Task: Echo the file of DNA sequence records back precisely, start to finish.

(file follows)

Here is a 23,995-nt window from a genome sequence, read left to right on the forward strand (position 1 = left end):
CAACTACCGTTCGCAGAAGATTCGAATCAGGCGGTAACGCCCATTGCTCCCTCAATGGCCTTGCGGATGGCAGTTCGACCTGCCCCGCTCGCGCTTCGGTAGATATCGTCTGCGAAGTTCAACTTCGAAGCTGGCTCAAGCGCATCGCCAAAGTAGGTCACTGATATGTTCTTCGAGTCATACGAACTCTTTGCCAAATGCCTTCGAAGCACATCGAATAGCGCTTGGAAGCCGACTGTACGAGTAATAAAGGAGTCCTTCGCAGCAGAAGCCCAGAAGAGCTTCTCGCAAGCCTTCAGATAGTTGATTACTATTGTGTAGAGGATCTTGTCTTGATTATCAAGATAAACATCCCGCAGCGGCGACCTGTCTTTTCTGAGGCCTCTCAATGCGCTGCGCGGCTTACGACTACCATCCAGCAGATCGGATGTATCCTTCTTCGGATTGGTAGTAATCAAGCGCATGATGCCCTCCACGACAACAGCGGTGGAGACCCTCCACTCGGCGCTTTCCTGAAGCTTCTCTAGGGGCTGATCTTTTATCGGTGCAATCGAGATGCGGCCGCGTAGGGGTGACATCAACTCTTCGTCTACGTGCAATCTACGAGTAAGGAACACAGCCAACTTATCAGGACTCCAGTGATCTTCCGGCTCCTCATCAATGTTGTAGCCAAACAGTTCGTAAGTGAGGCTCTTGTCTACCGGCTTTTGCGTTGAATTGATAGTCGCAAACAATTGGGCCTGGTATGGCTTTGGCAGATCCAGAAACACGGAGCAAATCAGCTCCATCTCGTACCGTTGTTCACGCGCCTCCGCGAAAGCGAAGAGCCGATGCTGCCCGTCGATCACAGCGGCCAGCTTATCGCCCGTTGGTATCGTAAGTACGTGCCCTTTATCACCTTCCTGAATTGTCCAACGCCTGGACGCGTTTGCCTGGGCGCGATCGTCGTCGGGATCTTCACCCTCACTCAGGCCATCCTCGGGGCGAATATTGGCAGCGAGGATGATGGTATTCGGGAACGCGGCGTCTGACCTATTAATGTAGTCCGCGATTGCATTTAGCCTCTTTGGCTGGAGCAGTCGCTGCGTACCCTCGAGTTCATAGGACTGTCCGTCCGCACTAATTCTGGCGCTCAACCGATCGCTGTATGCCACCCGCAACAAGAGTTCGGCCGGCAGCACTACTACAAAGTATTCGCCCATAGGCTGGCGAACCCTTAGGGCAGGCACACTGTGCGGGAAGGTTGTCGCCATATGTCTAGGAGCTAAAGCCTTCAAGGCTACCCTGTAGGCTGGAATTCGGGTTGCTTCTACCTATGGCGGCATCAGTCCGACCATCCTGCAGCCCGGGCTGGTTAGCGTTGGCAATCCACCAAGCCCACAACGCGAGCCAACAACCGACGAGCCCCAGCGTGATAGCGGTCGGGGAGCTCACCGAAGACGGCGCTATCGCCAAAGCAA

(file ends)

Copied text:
Here is a 23,995-nt window from a genome sequence, read left to right on the forward strand (position 1 = left end):
CAACTACCGTTCGCAGAAGATTCGAATCAGGCGGTAACGCCCATTGCTCCCTCAATGGCCTTGCGGATGGCAGTTCGACCTGCCCCGCTCGCGCTTCGGTAGATATCGTCTGCGAAGTTCAACTTCGAAGCTGGCTCAAGCGCATCGCCAAAGTAGGTCACTGATATGTTCTTCGAGTCATACGAACTCTTTGCCAAATGCCTTCGAAGCACATCGAATAGCGCTTGGAAGCCGACTGTACGAGTAATAAAGGAGTCCTTCGCAGCAGAAGCCCAGAAGAGCTTCTCGCAAGCCTTCAGATAGTTGATTACTATTGTGTAGAGGATCTTGTCTTGATTATCAAGATAAACATCCCGCAGCGGCGACCTGTCTTTTCTGAGGCCTCTCAATGCGCTGCGCGGCTTACGACTACCATCCAGCAGATCGGATGTATCCTTCTTCGGATTGGTAGTAATCAAGCGCATGATGCCCTCCACGACAACAGCGGTGGAGACCCTCCACTCGGCGCTTTCCTGAAGCTTCTCTAGGGGCTGATCTTTTATCGGTGCAATCGAGATGCGGCCGCGTAGGGGTGACATCAACTCTTCGTCTACGTGCAATCTACGAGTAAGGAACACAGCCAACTTATCAGGACTCCAGTGATCTTCCGGCTCCTCATCAATGTTGTAGCCAAACAGTTCGTAAGTGAGGCTCTTGTCTACCGGCTTTTGCGTTGAATTGATAGTCGCAAACAATTGGGCCTGGTATGGCTTTGGCAGATCCAGAAACACGGAGCAAATCAGCTCCATCTCGTACCGTTGTTCACGCGCCTCCGCGAAAGCGAAGAGCCGATGCTGCCCGTCGATCACAGCGGCCAGCTTATCGCCCGTTGGTATCGTAAGTACGTGCCCTTTATCACCTTCCTGAATTGTCCAACGCCTGGACGCGTTTGCCTGGGCGCGATCGTCGTCGGGATCTTCACCCTCACTCAGGCCATCCTCGGGGCGAATATTGGCAGCGAGGATGATGGTATTCGGGAACGCGGCGTCTGACCTATTAATGTAGTCCGCGATTGCATTTAGCCTCTTTGGCTGGAGCAGTCGCTGCGTACCCTCGAGTTCATAGGACTGTCCGTCCGCACTAATTCTGGCGCTCAACCGATCGCTGTATGCCACCCGCAACAAGAGTTCGGCCGGCAGCACTACTACAAAGTATTCGCCCATAGGCTGGCGAACCCTTAGGGCAGGCACACTGTGCGGGAAGGTTGTCGCCATATGTCTAGGAGCTAAAGCCTTCAAGGCTACCCTGTAGGCTGGAATTCGGGTTGCTTCTACCTATGGCGGCATCAGTCCGACCATCCTGCAGCCCGGGCTGGTTAGCGTTGGCAATCCACCAAGCCCACAACGCGAGCCAACAACCGACGAGCCCCAGCGTGATAGCGGTCGGGGAGCTCACCGAAGACGGCGCTATCGCCAAAGCAA